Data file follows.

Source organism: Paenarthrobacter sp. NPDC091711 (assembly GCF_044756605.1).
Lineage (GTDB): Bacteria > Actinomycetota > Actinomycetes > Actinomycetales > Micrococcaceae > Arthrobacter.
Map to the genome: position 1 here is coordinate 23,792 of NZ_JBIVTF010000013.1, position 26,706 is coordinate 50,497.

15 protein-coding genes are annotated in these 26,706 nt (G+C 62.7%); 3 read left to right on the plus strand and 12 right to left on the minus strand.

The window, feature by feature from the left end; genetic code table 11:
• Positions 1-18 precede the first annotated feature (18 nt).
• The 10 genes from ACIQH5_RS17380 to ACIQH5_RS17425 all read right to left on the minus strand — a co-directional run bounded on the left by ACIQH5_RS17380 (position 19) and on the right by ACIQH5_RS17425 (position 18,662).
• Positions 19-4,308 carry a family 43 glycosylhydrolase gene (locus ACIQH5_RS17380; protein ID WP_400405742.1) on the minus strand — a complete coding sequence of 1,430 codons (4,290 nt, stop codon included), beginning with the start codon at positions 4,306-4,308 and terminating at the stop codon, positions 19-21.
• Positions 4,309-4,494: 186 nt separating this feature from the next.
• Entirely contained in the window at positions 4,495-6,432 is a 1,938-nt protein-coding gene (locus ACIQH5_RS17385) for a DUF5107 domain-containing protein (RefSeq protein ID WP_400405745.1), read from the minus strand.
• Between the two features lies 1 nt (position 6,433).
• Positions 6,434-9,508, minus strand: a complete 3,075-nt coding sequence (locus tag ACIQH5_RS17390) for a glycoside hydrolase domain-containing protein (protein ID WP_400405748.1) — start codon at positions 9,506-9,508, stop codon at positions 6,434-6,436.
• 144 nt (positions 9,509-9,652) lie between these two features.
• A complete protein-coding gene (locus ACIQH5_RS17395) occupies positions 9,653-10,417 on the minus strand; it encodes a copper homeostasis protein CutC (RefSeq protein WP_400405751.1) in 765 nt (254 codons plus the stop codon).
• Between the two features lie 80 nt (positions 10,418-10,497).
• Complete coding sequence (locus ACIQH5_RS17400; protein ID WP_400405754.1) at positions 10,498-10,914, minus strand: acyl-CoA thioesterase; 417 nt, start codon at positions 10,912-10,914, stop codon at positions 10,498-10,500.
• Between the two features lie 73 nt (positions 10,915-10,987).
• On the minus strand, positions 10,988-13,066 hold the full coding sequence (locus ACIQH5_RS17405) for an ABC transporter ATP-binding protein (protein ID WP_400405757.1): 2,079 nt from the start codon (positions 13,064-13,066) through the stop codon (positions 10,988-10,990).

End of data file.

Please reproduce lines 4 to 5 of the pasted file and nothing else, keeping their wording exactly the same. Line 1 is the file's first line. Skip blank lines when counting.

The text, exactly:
15 protein-coding genes are annotated in these 26,706 nt (G+C 62.7%); 3 read left to right on the plus strand and 12 right to left on the minus strand.

The window, feature by feature from the left end; genetic code table 11: